City Council Meeting - January 12, 2017

By Michael R. Brown

 Unlike the county commissioners who when we last heard were still behind on their 2015 audit, the Calais City Council has received preliminary figures on its 2016 audit six weeks ahead of last year. A draft should be presented to the council by February 9 and a final audit by early March. 

 James Porter, the City Manager, informed the council that the part-time assistant had left to take a full-time job, and the head of the Planning Board had resigned after a dozen years in service. Advertisements for replacements will be put in the papers. The assistant's job is for 30 hours per week and without benefits. The usual practice for the Planning Board is for the new person to become the alternate and a seated member to move up to the leadership position.

Another request has come to the city manager for ice skating facilities. Mr. Porter agreed that plans should be developed for two separate rinks for next year, one downtown and one in Milltown.

 As if to keep an eye on their elders, a group of Cub Scouts working on their civic government merit badges were present to question the councilors on the nature of their work. Each scout presented an inquiry: Why do they want to be a mayor and councilors? What do councilors do? What do they plan to accomplish this year? In general terms, the councilors noted their interests in town well-being, economic development, and schools. The members of the council asserted they all wanted to "get involved."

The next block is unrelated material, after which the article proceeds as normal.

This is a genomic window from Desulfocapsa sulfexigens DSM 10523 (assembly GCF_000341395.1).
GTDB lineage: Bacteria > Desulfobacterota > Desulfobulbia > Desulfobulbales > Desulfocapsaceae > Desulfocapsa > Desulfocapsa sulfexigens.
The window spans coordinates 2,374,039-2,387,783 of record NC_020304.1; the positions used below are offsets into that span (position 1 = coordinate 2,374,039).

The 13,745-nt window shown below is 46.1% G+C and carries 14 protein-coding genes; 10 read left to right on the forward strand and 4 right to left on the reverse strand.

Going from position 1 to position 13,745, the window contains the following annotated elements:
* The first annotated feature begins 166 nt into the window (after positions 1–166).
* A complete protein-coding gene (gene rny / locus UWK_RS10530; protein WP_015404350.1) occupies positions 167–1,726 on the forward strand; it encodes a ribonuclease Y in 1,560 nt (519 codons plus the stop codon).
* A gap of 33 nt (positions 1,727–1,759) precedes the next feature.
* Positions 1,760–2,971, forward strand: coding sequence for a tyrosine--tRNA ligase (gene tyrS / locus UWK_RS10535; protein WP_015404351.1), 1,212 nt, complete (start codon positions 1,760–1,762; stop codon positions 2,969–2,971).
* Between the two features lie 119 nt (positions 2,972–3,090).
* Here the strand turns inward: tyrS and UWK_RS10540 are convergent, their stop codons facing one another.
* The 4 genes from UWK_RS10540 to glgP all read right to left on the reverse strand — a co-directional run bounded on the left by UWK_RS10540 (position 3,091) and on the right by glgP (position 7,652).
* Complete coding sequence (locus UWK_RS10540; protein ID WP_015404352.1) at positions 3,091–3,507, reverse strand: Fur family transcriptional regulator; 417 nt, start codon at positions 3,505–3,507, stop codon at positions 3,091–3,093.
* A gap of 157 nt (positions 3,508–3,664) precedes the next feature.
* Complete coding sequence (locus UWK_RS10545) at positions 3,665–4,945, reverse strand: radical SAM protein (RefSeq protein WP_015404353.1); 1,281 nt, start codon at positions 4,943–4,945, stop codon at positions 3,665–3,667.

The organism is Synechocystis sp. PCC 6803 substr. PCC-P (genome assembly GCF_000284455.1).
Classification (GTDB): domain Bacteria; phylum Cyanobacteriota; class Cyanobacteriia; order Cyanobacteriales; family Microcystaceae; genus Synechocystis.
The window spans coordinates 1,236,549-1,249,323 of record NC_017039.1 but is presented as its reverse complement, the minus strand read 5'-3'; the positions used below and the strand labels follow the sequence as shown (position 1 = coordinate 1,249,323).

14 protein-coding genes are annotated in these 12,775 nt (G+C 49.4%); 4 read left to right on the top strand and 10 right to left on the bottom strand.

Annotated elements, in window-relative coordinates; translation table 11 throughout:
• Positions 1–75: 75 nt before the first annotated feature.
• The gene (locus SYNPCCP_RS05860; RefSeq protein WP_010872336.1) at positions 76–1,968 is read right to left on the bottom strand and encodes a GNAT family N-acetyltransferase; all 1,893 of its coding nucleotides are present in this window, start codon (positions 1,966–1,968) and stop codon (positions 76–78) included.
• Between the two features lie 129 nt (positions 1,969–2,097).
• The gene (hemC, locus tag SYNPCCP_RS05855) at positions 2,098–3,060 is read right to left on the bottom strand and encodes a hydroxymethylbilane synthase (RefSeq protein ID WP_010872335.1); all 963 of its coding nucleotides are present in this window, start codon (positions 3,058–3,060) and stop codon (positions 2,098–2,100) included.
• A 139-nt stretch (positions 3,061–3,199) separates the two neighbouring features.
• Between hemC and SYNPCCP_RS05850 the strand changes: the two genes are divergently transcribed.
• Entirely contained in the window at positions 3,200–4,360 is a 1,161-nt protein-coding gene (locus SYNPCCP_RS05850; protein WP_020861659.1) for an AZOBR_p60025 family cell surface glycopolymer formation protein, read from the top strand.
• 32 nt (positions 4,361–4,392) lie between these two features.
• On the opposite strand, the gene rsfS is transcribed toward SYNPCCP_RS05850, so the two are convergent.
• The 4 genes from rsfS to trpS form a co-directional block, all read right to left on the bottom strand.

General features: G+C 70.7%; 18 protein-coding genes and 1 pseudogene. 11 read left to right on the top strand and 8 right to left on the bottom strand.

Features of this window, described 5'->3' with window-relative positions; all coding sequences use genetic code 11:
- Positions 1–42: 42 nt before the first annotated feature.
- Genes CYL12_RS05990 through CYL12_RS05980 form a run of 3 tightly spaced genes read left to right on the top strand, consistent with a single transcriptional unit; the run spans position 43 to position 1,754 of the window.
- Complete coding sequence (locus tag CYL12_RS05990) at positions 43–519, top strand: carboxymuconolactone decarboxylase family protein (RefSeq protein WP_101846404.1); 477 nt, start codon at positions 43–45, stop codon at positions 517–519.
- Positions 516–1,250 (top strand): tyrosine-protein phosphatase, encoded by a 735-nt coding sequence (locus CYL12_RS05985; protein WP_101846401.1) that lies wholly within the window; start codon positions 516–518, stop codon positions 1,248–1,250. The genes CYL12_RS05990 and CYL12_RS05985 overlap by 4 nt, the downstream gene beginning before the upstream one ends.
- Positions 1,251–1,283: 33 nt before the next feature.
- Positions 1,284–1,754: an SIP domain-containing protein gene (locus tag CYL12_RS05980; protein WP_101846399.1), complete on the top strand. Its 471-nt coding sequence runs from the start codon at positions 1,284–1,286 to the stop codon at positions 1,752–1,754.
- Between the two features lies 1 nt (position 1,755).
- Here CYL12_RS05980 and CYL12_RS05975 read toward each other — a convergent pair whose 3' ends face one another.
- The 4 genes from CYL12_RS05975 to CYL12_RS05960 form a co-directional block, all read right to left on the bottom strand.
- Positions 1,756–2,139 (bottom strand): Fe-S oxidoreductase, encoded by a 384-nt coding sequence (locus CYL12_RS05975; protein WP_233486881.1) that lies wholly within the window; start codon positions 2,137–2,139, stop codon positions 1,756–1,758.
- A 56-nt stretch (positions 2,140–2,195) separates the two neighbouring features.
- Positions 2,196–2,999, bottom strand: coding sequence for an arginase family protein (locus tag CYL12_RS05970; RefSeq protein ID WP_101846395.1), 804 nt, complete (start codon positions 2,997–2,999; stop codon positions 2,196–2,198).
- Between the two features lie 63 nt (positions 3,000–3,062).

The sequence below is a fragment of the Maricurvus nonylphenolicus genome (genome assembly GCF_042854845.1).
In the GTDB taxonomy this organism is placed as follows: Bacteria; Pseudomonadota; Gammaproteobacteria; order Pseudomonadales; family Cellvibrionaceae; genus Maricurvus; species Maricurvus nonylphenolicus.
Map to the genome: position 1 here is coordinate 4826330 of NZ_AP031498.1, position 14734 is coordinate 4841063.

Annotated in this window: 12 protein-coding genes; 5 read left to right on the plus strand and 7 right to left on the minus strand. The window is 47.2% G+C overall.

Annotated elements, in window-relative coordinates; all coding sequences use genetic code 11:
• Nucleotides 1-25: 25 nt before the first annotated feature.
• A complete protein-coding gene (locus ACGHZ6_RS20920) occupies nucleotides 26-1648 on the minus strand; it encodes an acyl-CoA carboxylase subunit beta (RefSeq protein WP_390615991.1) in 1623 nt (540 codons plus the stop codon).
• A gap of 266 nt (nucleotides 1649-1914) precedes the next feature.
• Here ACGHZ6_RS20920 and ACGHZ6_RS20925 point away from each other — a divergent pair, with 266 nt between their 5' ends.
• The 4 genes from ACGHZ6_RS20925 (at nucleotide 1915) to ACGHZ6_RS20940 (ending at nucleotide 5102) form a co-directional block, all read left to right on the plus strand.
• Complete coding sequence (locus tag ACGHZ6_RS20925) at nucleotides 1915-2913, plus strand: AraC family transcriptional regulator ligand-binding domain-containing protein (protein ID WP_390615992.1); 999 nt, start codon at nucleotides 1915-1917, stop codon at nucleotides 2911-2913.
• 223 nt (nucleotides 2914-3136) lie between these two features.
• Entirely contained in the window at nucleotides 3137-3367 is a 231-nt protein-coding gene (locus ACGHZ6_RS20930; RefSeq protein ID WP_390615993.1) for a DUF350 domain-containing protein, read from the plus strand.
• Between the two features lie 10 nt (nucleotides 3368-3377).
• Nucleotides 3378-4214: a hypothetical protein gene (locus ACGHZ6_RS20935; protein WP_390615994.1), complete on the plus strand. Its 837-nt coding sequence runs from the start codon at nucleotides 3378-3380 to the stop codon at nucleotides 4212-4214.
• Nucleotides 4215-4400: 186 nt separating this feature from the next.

Mayor Howard was asked how long he had been mayor and how he got to be mayor. He had to pause for a minute to laugh and calculate then estimate "90 days." Mayor Howard noted he had been elected. To a question about "making laws," the Mayor Howard replied by referring to them as "ordinances."

One cub scout asked where the city gets its money for street plowing. The general answer was that money for most civic projects derives from city taxes and assessments. At least two people commended the city department of streets for dealing with the weather this year.

The long-standing problem of the defunct property at 64 Lafayette has been settled. One councilor said that the owners should be given 30 days to remove vehicles, then demolition should begin. The City Manager noted that there is $44,000 in the budget for demolition.

Two householders sent sewer abatement requests, and the council approved. Also, Councilor Rogers suggested the council continue to monitor what is happening with county taxes. Mayor Howard suggested that owing to new policies established by the Department of the Interior; the city should write to the director to present the city's concerns.

The Finance Committee will meet at 4 pm on Tuesday, January 31, to review the budget and audit. At 5 pm on the same day, the Public Safety Committee will meet to discuss the Disruptive Property Ordinance, Bow Hunting in City Limits, and Downtown-City Cameras.

 

The next City Council meeting is scheduled for Thursday, February 9th at 6 pm.